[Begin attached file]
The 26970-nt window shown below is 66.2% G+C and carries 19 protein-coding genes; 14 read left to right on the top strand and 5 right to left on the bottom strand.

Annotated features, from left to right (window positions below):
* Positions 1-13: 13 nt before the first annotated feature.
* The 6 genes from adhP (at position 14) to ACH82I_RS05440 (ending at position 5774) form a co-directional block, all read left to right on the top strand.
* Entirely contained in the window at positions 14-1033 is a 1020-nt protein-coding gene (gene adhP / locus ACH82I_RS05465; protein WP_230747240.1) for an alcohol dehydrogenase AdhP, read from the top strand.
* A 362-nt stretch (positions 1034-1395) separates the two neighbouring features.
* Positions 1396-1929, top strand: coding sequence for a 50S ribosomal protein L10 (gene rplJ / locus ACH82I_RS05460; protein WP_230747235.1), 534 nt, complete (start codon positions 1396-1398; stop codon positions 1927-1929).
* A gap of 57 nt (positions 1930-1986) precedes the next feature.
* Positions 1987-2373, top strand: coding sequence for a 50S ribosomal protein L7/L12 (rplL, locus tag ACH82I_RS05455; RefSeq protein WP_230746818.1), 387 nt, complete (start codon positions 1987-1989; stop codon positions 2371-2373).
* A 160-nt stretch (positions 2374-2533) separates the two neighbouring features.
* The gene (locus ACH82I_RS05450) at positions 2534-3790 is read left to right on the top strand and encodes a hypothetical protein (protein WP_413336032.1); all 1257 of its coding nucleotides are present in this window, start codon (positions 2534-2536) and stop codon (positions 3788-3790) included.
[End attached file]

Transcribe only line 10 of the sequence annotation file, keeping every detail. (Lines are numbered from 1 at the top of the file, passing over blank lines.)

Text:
* A 160-nt stretch (positions 2374-2533) separates the two neighbouring features.